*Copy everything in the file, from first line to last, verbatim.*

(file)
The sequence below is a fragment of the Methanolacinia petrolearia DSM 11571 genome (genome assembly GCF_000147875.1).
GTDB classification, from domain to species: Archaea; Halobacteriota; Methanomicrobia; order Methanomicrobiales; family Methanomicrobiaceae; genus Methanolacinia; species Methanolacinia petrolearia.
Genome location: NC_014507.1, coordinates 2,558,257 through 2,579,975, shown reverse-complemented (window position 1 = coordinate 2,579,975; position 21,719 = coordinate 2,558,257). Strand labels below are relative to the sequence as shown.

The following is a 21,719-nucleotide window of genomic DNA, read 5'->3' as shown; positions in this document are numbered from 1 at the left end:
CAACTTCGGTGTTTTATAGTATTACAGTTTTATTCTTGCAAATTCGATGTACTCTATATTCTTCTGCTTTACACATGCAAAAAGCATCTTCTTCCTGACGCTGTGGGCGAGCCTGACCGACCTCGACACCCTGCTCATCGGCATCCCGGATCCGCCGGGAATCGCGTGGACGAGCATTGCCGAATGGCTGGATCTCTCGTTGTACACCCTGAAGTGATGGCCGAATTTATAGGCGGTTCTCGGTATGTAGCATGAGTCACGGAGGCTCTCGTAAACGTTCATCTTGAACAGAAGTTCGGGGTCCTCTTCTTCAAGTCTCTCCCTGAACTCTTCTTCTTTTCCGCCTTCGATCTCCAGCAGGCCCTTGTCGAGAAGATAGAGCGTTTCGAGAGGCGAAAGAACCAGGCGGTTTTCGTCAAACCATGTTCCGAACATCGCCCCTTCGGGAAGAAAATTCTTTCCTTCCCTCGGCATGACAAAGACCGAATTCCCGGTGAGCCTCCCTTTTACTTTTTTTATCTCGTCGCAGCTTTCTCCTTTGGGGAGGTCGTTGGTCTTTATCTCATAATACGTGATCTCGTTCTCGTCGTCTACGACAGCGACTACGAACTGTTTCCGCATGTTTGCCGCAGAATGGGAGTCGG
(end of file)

The sequence below is a fragment of the Methanolacinia petrolearia DSM 11571 genome (genome assembly GCF_000147875.1).
GTDB classification, from domain to species: Archaea; Halobacteriota; Methanomicrobia; order Methanomicrobiales; family Methanomicrobiaceae; genus Methanolacinia; species Methanolacinia petrolearia.
Genome location: NC_014507.1, coordinates 2,558,257 through 2,579,975, shown reverse-complemented (window position 1 = coordinate 2,579,975; position 21,719 = coordinate 2,558,257). Strand labels below are relative to the sequence as shown.

The following is a 21,719-nucleotide window of genomic DNA, read 5'->3' as shown; positions in this document are numbered from 1 at the left end:
CAACTTCGGTGTTTTATAGTATTACAGTTTTATTCTTGCAAATTCGATGTACTCTATATTCTTCTGCTTTACACATGCAAAAAGCATCTTCTTCCTGACGCTGTGGGCGAGCCTGACCGACCTCGACACCCTGCTCATCGGCATCCCGGATCCGCCGGGAATCGCGTGGACGAGCATTGCCGAATGGCTGGATCTCTCGTTGTACACCCTGAAGTGATGGCCGAATTTATAGGCGGTTCTCGGTATGTAGCATGAGTCACGGAGGCTCTCGTAAACGTTCATCTTGAACAGAAGTTCGGGGTCCTCTTCTTCAAGTCTCTCCCTGAACTCTTCTTCTTTTCCGCCTTCGATCTCCAGCAGGCCCTTGTCGAGAAGATAGAGCGTTTCGAGAGGCGAAAGAACCAGGCGGTTTTCGTCAAACCATGTTCCGAACATCGCCCCTTCGGGAAGAAAATTCTTTCCTTCCCTCGGCATGACAAAGACCGAATTCCCGGTGAGCCTCCCTTTTACTTTTTTTATCTCGTCGCAGCTTTCTCCTTTGGGGAGGTCGTTGGTCTTTATCTCATAATACGTGATCTCGTTCTCGTCGTCTACGACAGCGACTACGAACTGTTTCCGCATGTTTGCCGCAGAATGGGAGTCGG